If I could turn back the hands of time, I would have spent more money on a wedding photographer who captured really great photos of one of the best days of my life. No offense to my photog, who shall forever remain nameless and certainly made my wallet happy, but if you glanced through my album, you'd assume the only people invited to our ceremony were my husband and me. You'd also think I spent the larger part of the day gazing adoringly at my reflection in an ancient-looking hand mirror.
Now, if I were New York Congressman Sean Patrick Maloney, none of my terrible pics would exist. The representative was recently married, and his super-hip photographer had the bright idea to enlist the help of something truly original in order to capture the perfect aerial photos of his wedding: a drone.
Drones haven't exactly won any popularity contests lately, namely because some leaders have used them to spy on other countries or attack them. But the remote-controlled devices have amazing potential, as far as photography is concerned.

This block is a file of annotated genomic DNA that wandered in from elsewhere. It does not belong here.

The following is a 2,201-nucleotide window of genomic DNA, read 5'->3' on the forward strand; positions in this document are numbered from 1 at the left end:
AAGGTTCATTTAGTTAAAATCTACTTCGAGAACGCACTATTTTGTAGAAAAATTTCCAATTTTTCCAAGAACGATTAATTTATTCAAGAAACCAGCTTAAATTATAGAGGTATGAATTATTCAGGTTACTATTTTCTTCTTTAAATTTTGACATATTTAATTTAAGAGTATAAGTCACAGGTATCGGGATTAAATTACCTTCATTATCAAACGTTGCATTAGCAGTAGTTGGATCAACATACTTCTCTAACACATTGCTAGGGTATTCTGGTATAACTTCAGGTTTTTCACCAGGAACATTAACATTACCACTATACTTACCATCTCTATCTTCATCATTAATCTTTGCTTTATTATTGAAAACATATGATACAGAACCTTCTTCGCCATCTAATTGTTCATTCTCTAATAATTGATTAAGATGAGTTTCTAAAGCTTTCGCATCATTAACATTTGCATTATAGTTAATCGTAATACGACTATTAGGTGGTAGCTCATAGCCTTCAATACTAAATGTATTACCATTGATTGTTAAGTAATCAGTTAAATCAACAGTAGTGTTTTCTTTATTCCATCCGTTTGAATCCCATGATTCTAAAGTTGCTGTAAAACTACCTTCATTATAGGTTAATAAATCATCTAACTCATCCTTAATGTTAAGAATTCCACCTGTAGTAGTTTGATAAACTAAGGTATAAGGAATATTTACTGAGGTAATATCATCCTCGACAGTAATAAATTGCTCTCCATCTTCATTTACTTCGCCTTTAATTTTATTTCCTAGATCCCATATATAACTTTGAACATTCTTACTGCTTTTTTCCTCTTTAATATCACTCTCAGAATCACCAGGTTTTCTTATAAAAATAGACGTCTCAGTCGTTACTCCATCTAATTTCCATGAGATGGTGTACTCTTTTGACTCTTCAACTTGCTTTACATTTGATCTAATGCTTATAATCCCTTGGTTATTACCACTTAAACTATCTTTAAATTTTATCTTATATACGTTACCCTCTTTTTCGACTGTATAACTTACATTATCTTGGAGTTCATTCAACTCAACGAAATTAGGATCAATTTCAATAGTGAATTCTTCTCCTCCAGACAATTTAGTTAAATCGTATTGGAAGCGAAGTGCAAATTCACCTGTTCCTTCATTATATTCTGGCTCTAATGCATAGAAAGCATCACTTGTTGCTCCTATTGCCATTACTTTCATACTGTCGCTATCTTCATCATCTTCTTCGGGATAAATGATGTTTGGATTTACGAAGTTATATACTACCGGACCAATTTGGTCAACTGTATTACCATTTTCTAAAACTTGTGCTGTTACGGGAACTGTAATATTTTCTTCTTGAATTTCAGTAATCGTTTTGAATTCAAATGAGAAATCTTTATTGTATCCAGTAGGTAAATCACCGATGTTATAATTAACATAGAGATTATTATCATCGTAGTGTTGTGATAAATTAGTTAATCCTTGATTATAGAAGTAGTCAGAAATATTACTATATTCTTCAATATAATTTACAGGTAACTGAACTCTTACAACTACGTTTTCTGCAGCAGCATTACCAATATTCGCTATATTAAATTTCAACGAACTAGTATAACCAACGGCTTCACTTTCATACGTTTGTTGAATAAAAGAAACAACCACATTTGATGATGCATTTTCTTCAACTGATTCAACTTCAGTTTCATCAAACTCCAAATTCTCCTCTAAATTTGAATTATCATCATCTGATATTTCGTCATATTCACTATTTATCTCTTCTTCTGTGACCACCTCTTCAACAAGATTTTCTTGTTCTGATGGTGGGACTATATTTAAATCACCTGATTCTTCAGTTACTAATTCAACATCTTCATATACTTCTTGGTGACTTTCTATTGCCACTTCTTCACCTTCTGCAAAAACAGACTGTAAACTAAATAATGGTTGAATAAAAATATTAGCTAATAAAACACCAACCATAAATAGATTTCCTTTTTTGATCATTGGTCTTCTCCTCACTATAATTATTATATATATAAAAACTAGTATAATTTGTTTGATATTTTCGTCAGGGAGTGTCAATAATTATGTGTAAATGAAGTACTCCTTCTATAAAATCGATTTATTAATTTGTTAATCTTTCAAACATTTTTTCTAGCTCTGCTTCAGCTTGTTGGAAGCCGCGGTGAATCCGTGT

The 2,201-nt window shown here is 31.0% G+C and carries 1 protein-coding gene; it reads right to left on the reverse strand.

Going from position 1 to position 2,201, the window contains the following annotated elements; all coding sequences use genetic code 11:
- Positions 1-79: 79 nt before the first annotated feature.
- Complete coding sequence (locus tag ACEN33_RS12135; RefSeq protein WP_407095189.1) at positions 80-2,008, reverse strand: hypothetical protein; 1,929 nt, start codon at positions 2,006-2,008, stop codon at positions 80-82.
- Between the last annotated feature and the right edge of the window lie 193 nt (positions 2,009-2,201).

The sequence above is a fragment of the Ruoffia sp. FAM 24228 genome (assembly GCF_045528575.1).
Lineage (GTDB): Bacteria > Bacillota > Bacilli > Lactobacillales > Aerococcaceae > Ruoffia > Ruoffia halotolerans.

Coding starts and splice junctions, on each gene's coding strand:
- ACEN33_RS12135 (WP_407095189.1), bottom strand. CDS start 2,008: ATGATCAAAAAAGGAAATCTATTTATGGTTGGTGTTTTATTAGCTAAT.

All a wedding photographer has to do is mount his or her camera on top of a drone and send it flying into the air to snap pics. Judging by the Congressman's amazing photo album, you can get a gorgeous collection of bird's eye pics. It's truly special if you're having an outdoor wedding and want a photo that gives you a sense of the landscape and how many people were in attendance.
While we have no idea how much something like this would cost -- um, a heck of a lot? -- we do know it isn't exactly legal. The Federal Aviation Administration requires that ordinary folk get approval before flying a drone for recreational purposes. Their exact language: "Don't fly model aircraft for payment or commercial purposes."
There goes that idea, photogs. Or maybe not.
Maloney's photographer says he got permission from the sheriff's department to use the drone and that he was careful to keep it far enough away from people so that it wouldn't cause anyone harm. And, so far, he hasn't gotten in trouble by the FAA.
But the jury's still out on whether brides-to-be will be able to purchase the "drone technology wedding package" at their venue. Seems like a pretty extreme measure, if you ask me. Can't a talented photographer get just as nice a photo standing on a really tall ladder?
Would you use a drone to photograph your wedding?
Image via Curtis Pennell/Flickr